Iran, the US, and democracy promotion

A protestor in Tehran, from Flickr user Green Movement

POMED's account of a recent Congressional hearing on what policy to pursue towards Iran, and most notably whether and how to support its opposition movement, made for some interesting reading. Several of those testifying — former Bush administration officials, regional experts, etc. — made the case of a human rights-based approach, with the US taking steps to challenge the legitimacy of the Islamic Republic's regime on human rights grounds. The approach being suggested by, if you compile the different witnesses' testimonies to the House Foreign Affairs Committee, is basically:

  1. Highly targeted sanctions to hurt the elite, esp. the IRGC;
  2. Open support for the Green Movement, which can decide whether it accepts that support or not;
  3. More funding for democracy promotion through the National Endowment for Democracy and other vehicles (although it's not clear who would eventually receive that money);
  4. A commitment to continue to side with the opposition no matter what takes place in the negotiations over the nuclear program, so that no "betrayal" of the Green Movement takes places if the regime is willing to back down;
  5. A public diplomacy campaign and commitment to internal regime change as an ultimate goal, which would also solve the nuclear issue.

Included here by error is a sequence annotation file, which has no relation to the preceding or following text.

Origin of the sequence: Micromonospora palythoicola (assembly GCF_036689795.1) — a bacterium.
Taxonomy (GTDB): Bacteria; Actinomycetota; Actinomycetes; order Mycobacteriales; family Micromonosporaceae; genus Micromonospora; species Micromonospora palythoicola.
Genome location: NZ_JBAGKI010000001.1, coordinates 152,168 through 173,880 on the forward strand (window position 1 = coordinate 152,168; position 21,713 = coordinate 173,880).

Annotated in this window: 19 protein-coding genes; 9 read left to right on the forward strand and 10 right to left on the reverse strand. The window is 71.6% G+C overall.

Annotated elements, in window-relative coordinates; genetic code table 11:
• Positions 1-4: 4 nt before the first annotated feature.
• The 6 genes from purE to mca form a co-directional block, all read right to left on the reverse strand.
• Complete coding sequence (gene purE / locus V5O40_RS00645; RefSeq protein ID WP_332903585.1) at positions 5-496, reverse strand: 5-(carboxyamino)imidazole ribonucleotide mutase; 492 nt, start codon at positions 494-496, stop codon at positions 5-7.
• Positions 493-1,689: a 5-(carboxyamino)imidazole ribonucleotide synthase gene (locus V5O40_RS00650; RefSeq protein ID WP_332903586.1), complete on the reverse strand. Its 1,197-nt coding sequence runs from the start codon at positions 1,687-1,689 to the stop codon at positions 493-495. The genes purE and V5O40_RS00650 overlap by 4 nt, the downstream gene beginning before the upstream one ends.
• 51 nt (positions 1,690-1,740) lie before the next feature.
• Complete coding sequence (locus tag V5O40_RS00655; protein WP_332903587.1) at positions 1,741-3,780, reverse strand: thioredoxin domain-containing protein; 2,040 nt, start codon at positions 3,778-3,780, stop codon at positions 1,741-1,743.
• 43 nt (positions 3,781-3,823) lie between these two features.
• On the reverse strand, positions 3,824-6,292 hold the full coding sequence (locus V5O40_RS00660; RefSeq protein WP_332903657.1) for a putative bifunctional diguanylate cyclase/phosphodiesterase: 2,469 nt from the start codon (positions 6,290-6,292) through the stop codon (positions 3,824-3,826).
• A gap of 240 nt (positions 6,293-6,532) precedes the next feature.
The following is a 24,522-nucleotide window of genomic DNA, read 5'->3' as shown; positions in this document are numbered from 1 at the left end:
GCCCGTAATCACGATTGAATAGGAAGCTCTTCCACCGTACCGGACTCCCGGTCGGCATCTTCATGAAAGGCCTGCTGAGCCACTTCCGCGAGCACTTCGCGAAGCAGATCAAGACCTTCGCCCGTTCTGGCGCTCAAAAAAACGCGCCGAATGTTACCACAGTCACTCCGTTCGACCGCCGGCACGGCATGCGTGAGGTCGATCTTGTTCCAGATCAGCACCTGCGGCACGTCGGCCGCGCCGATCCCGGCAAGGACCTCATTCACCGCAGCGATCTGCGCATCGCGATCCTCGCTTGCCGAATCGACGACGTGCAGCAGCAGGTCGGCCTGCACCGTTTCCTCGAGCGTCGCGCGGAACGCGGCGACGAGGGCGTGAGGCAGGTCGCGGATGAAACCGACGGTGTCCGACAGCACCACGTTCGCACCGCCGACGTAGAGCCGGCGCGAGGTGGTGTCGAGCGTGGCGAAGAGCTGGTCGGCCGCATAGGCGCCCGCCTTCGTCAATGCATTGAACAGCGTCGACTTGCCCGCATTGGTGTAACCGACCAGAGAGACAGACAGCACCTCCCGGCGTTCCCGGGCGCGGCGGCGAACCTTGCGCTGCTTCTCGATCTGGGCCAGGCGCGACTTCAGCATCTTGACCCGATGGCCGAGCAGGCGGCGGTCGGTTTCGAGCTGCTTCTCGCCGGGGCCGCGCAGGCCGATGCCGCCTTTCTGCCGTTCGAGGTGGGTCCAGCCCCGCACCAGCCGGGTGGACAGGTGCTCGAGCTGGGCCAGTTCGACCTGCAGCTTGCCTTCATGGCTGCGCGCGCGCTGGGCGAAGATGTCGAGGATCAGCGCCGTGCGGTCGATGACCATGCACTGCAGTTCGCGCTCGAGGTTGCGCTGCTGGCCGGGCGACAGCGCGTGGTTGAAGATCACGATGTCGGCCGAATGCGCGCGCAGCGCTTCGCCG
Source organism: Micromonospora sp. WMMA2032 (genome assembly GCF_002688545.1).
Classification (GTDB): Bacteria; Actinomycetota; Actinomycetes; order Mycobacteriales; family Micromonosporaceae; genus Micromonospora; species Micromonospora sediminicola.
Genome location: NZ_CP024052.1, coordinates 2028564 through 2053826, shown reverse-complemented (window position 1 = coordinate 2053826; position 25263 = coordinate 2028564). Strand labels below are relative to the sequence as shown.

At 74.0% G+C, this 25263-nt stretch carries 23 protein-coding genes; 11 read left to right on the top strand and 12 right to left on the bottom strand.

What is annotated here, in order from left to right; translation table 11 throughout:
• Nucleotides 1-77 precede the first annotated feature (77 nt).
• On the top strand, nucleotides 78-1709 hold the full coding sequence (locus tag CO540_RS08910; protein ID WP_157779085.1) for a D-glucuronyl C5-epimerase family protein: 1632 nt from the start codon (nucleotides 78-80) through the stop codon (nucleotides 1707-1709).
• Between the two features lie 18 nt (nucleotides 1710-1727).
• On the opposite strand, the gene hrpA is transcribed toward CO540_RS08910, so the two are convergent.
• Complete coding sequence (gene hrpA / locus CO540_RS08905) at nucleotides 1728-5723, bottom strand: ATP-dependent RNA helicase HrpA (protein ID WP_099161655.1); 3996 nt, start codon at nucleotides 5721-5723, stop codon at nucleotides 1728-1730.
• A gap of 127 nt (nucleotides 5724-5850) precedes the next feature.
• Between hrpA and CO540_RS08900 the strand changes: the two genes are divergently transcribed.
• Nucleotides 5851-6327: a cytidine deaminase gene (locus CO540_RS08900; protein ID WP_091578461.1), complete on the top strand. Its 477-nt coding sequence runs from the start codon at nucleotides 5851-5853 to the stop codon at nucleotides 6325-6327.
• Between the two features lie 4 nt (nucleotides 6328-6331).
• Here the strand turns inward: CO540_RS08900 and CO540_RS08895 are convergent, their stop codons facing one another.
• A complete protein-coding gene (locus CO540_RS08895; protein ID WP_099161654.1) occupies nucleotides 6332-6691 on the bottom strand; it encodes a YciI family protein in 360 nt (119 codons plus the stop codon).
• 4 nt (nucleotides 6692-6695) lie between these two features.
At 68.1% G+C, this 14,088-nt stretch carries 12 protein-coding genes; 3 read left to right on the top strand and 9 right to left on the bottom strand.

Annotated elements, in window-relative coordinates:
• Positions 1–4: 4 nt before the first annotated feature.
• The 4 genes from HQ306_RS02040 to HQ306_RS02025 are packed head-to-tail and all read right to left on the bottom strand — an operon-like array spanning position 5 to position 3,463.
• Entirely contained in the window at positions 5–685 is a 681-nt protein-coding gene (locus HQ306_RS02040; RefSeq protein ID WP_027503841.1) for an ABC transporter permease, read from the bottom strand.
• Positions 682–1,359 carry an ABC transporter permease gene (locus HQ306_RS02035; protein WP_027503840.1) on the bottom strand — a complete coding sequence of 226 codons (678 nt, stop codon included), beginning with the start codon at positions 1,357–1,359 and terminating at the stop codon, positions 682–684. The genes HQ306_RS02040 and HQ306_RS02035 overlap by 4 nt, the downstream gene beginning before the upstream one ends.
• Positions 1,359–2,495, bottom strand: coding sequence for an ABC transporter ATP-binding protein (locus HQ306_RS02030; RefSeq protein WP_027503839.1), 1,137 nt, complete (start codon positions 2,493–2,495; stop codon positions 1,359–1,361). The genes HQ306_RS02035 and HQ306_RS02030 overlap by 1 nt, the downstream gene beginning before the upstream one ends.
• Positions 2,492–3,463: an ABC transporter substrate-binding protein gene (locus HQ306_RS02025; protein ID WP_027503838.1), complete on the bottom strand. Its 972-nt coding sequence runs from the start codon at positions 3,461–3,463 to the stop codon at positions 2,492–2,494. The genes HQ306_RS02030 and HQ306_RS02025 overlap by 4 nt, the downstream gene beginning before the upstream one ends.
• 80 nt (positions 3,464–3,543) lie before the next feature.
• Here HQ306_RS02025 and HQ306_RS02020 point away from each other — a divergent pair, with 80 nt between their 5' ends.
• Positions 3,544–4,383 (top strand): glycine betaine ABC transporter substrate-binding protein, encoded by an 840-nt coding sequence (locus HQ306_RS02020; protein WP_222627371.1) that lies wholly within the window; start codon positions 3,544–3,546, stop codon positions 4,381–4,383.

I should add that Genevieve Abdo in particular was less gung-ho, and suggested that a reconciliation between the regime and opposition leaders could very well take place by the next parliamentary elections, which would leave the more radical elements of the Green Movement out on their own. I don't know much about Iran but I also see no reason a more democratic government in Iran would not be attached to a nuclear program considering the threats the country faces in the region. Logically, all of the larger Middle Eastern powers should pursue WMD programs of some sort, and indeed they all have (mostly chemical and biological for Egypt, Syria and Iraq and of course Israel's nuclear arsenal).

All of this to say: we are seeing considerable Congressional enthusiasm for a tough, democracy-driven (at least on the surface) policy towards Iran. Yet, at the same time, democracy is effectively absent from the relations between the US and Arab states (no, I will not count the State Dept. annual rights report). It is true that Iran's opposition is potentially much more credible than opposition movements in Arab countries, with seemingly real elite and popular traction. But that's also because in many respects are less democratic, and have less healthy political systems, than Iran's theocracy.

I am very supportive of the Green Movement, whatever it may actually be, and the goal putting an end to the militarization of the Islamic Republic, its corruption and its human rights abuses. I hope it's possible, and am conscious the US can influence this. But when I see US policy elsewhere in the region, I would warn Iranians: don't take this democracy talk too seriously. To paraphrase Ronald Reagan (invoked in the Congressional hearing for an uncompromising stand on Iran): don't trust, and verify.